Dietary Selenium Protects from Inflammatory Carcinogenesis

Because Se deficiency promoted an activated pro-tumorigenic microenvironment and DNA damage after DSS treatment, we next determined if Se status modified inflammatory carcinogenesis. AOM is a procarcinogen that is metabolically activated to a potent alkylating agent forming O6-methyl-guanine [57]. Its oncogenic potential is markedly augmented in the setting of chronic inflammation, such as that induced by repeated cycles of DSS treatment [58], [59].

To determine if dietary Se modifies CAC, we modeled inflammatory carcinogenesis in Se-deficient or –sufficient C57BL/6 mice using AOM/DSS (Figure 5A). There were no significant changes in weight loss or DSS consumption during the course of this experiment (Figure S2D and E). At necropsy, Se-deficient mice demonstrated increased tumor multiplicity (3.4±0.4 vs 7.6±0.9 tumors/mouse, P = 0.0002, Figure 5B) as well as a higher degree of dysplasia (P<0.0001, Figure 5C) compared to Se-sufficient mice. Consistent with the morbidity studies (Figure 2), there was an increase in morbidity in Se-deficient mice in response to the AOM/DSS protocol (Figure S2A), though this difference was not statistically significant. We did not detect alterations in colon weight or length, however, suggesting that Se-deficient mice did not sustain chronic inflammatory changes in response to the AOM/DSS protocol (Figure S2B and C), at least when evaluated after the 26-day recovery period. Taken together, these data suggest that Se serves as a tumor suppressor that exerts its influence at the levels of tumor initiation and progression.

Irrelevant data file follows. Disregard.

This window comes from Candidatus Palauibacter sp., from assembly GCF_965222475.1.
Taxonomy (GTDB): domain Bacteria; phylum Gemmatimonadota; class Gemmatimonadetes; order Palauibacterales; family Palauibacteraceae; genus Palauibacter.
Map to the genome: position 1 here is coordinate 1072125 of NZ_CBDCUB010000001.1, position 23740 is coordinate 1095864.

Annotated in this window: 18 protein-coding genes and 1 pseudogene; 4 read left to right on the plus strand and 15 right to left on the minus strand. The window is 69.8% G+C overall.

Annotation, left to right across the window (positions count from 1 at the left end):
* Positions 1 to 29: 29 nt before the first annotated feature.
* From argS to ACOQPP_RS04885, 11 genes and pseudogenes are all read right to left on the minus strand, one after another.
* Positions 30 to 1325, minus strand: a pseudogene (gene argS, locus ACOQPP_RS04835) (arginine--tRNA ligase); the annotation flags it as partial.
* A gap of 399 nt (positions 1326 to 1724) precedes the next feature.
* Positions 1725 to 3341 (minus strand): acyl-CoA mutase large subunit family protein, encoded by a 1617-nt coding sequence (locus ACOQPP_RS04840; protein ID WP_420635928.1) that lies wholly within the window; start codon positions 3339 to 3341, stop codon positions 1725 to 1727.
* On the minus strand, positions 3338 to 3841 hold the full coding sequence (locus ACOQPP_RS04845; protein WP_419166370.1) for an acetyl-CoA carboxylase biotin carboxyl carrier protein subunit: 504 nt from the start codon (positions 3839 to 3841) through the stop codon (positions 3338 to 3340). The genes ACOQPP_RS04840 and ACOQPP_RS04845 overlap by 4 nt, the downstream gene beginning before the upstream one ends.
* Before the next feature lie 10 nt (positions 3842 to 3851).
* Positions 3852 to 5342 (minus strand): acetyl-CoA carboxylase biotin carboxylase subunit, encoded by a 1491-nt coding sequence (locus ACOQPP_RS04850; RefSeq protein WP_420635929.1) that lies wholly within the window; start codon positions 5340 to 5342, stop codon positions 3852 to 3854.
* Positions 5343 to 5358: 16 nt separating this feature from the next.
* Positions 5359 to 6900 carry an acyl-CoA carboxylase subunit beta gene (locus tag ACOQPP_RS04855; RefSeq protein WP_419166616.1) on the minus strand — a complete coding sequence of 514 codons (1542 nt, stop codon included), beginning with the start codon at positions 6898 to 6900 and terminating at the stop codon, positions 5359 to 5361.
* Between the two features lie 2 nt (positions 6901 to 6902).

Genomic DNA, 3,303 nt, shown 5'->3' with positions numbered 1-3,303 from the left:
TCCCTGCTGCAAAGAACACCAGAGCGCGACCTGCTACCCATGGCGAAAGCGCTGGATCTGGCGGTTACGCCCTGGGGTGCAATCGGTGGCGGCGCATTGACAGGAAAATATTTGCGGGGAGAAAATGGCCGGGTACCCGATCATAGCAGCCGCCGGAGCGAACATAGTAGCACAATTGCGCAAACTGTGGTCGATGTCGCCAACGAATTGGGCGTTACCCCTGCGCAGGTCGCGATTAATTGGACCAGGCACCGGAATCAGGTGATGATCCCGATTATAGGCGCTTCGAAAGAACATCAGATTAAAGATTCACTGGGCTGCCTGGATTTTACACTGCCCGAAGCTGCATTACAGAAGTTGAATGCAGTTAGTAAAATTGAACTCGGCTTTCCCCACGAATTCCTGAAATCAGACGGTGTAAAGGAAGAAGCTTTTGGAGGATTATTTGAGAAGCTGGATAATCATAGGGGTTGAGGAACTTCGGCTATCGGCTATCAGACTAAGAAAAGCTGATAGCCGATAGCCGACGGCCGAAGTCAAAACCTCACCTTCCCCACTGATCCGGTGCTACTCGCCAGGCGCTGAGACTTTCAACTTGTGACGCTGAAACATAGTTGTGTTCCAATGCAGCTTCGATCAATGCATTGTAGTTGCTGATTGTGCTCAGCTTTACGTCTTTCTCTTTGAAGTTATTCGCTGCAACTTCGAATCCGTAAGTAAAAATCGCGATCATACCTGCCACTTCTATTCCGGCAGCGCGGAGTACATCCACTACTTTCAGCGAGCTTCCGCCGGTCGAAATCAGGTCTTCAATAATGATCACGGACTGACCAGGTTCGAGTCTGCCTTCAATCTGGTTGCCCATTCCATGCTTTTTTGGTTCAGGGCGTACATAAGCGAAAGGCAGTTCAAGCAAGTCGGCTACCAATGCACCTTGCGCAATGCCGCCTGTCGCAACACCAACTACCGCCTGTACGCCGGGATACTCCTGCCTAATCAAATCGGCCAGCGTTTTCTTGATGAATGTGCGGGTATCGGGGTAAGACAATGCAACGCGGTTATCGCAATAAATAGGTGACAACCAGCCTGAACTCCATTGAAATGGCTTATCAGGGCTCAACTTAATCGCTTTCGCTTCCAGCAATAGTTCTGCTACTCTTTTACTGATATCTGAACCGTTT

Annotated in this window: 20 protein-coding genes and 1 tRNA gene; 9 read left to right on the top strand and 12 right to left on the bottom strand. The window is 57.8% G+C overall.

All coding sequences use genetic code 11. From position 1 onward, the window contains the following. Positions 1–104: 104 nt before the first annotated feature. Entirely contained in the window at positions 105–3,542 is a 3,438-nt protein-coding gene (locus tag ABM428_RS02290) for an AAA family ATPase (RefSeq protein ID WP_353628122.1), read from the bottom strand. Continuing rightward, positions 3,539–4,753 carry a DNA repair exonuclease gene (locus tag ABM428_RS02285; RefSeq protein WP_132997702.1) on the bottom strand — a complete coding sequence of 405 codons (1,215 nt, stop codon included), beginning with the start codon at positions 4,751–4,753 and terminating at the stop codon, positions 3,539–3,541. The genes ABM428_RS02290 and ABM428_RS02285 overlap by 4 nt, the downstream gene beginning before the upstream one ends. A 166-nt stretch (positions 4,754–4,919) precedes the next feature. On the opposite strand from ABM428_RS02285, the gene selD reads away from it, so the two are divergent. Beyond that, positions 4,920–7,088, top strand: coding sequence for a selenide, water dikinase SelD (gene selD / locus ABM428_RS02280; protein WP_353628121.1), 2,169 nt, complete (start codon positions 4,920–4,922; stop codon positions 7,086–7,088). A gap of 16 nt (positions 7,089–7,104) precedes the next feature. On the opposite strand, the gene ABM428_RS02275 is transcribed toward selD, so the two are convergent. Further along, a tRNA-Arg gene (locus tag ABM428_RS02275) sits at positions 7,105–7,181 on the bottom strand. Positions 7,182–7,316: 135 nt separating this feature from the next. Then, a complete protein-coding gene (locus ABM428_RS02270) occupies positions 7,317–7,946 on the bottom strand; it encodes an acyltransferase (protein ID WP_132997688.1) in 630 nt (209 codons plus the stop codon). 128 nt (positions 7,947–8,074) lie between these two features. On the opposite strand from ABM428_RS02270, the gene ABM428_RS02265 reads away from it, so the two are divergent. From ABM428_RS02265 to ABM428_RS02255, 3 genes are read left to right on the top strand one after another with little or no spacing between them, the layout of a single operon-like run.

Selenium Deficiency Results in Increased Intratumoral Proliferation and a General Increase in DNA Damage